Goldman in Ventureland

The inside story of how—and why—Goldman Sachs became a tech-investing powerhouse

Illustration: eboy/Bloomberg Markets
This story appears in the September issue of Bloomberg Markets magazine.
This story appears in the September issue of Bloomberg Markets magazine.

“They weren’t coming just to get wasted,” says Mel Cavaricci—aka DJ Mel—recalling the crowd milling in front of his sound table at a party in March.

It was at the height of the annual South by Southwest (SXSW) conference, held in Austin, Texas. The event, which started as a music festival, more recently has become famous for propelling the likes of Twitter, Foursquare, Meerkat, and other fast-growing startups. Tech and media companies throw liquor-soaked bashes to celebrate themselves, promote products, and woo hard-to-hire software developers. Music service Spotify hosted a week-long concert series. MRY, a digital marketing firm, hosted a party featuring rapper Busta Rhymes and dancers with big Day-Glo sticks.

This year, Cavaricci had been hired to spin for a company he’d never seen around SXSW before: Goldman Sachs. The party was different from his usual gigs; it was hard for the deejay—a veteran of many SXSW raves—to figure out what to play. “From the looks of the crowd, they didn’t want to hear EDM,” he says. So instead of electronic dance music, he picked oldies. One in particular, Edwin Starr’s 1970s classic Easin’ In, seemed to fit: “There’s a man coming into town ... Like a cat that’s stalking its prey, he don’t wanna let it get away ....” 

Goldman Sachs, arguably the most powerful bank in the world, quietly, without fanfare, is making a play to become one of the most influential investors in technology startups. According to research firm CB Insights, the Wall Street bank has participated in 132 fund-raising rounds in private technology companies since 2009, with 77 of those deals made in the past 2.5 years alone.

Its activities rival those of the top venture capital firms in Silicon Valley. Goldman has backed Uber Technologies, Pinterest, Dropbox, and 12 other so-called unicorns, that once-rare breed of startup valued at $1 billion or more. Goldman ranks in the top 10 of CB Insights’ unicorn backers—ahead of such Silicon Valley heavyweights as Peter Thiel’s Founders Fund and New Enterprise Associates. And unlike many of Silicon Valley’s top financiers, Goldman’s reach is truly global: It’s in startups ranging from an online pet store in China to a food delivery site headquartered in Germany, to a Korean app developer.


What’s driving Goldman into venture territory? This is where the action (and the big money) is. At last count, there were 119 startups valued at more than $1 billion—almost all created within the past few years. Consider Uber, whose private valuation in just six years has soared from zero to $50 billion based on reports that it’s trying to raise more money.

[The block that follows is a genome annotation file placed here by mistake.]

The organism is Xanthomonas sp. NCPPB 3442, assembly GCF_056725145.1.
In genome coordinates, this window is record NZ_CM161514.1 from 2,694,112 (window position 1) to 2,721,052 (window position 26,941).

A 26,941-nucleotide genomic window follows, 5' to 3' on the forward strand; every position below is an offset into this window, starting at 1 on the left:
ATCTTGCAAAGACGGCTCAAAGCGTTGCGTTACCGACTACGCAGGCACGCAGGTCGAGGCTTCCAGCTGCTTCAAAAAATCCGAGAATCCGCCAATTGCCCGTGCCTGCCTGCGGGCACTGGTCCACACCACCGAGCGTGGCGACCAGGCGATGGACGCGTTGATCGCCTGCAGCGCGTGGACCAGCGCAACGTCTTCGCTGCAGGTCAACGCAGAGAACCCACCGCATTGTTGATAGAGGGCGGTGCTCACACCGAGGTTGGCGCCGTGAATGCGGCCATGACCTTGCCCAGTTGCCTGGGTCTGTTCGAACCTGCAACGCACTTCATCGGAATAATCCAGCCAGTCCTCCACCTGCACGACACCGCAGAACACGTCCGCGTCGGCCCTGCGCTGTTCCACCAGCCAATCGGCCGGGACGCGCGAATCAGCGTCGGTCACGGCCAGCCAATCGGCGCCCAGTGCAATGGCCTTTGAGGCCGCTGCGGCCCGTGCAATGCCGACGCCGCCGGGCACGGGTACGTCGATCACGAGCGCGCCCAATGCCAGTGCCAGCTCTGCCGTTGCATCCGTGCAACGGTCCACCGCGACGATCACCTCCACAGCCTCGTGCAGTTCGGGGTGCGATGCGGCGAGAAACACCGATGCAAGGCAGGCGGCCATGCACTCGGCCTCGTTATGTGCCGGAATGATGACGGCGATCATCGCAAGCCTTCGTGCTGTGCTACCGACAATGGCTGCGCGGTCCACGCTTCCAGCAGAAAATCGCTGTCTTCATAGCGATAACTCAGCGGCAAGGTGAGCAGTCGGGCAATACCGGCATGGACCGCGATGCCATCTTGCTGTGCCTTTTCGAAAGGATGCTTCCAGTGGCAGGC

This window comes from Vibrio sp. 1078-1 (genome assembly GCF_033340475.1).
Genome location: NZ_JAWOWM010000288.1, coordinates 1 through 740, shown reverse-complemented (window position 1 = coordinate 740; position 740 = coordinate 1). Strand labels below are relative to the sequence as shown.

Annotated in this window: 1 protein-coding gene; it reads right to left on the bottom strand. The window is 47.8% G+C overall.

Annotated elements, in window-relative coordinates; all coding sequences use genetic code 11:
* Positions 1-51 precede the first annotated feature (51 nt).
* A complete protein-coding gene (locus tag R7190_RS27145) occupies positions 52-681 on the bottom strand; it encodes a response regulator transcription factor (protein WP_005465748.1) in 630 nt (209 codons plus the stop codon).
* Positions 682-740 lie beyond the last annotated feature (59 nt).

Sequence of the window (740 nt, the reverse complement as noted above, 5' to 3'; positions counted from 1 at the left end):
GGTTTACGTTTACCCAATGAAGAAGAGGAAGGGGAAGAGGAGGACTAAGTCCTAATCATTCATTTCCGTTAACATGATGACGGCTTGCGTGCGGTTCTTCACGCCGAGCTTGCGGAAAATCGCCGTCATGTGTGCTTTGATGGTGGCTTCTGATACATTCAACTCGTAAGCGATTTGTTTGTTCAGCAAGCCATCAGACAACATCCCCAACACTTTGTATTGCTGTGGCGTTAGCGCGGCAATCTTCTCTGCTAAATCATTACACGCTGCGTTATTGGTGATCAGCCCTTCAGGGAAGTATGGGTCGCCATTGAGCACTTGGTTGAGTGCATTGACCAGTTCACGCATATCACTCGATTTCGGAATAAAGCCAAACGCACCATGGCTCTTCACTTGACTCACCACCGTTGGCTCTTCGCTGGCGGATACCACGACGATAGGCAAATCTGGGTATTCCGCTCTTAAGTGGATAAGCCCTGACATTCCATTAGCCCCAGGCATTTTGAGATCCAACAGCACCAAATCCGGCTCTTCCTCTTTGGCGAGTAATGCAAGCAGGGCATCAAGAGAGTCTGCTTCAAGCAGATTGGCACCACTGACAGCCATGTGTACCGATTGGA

That kind of skyrocketing growth is hard for Wall Street veterans to resist. Blackstone co-founder Steve Schwarzman, 68, recently confessed that if he were 30 years younger, he’d move to California. “There’s so much disruption and so much amazing value creation,” he said at a conference in late May. Ruth Porat left her post as chief financial officer of Morgan Stanley earlier this year to become Google’s CFO. Sarah Friar, a Goldman alum, is now CFO of Square, the payments company started by Twitter co-founder Jack Dorsey. Ex–Goldman banker Anthony Noto is Twitter’s CFO.

Wall Street used to wait for startups to go public before investing in them. These days, however, entrepreneurs don’t need the public markets like they used to; private capital is plentiful. Uber has raised some $6 billion in equity and debt, and it hasn’t announced any plans to go public. “By the time you IPO as a company with a $60 billion market cap, you are really in the stratosphere,” says Joshua Spencer, manager of T. Rowe Price’s Global Technology Fund. “The opportunity to invest has passed; the explosive growth is often behind them.”

This market moves fast: When Airbnb raised money in April 2014, the company was valued at $10 billion; a year later, that valuation had more than doubled to $25 billion, when it raised another $1.5 billion. Included in the latest round were East Coast investors, most of whom would never have invested at such an early stage in the last tech boom: Fidelity Investments, T. Rowe Price, and Tiger Global Management—all now prolific operators in Silicon Valley.

For Goldman, however, this isn’t just about chasing returns. Startup investing isn’t a game changer for a firm with a $95 billion market cap and $860 billion in total assets on its balance sheet. “The return-on-equity impact isn’t going to be that intense,” says Jeffery Harte, an analyst who covers financial institutions at Sandler O’Neill & Partners. But, he says, “being on the cutting edge of technology has become more important then ever.”